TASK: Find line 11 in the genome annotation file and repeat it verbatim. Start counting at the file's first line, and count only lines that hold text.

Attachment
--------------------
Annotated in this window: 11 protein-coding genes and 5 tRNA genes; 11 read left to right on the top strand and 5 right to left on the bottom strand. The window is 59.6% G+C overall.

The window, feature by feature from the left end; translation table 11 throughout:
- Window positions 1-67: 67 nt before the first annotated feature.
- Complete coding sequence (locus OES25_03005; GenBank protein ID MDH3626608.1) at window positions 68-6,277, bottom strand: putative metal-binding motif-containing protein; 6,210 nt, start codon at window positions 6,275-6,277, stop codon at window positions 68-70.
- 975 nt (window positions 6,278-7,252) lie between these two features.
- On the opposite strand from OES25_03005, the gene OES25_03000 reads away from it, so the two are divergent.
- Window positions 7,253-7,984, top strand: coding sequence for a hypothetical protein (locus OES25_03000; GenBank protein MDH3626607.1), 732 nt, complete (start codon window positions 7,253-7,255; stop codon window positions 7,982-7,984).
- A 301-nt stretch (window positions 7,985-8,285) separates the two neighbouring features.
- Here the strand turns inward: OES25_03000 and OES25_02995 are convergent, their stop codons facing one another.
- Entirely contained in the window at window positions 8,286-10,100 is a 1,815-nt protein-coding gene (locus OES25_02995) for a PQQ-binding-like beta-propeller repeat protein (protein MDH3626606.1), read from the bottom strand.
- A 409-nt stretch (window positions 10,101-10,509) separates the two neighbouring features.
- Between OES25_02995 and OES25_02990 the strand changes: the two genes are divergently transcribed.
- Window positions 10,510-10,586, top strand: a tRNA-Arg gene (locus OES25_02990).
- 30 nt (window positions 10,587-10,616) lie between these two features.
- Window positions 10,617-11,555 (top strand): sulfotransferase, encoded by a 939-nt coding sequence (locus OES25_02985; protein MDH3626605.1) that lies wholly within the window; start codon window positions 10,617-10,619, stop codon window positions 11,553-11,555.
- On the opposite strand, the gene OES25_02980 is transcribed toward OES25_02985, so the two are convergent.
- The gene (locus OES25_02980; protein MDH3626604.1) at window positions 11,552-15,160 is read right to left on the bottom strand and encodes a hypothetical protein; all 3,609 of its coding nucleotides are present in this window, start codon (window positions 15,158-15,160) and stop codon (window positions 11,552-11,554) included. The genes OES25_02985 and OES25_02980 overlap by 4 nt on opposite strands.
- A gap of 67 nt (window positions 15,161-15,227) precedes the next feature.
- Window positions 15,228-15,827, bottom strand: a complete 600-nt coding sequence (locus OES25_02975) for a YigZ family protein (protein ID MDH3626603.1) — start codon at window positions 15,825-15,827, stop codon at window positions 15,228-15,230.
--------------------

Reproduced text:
- A 409-nt stretch (window positions 10,101-10,509) separates the two neighbouring features.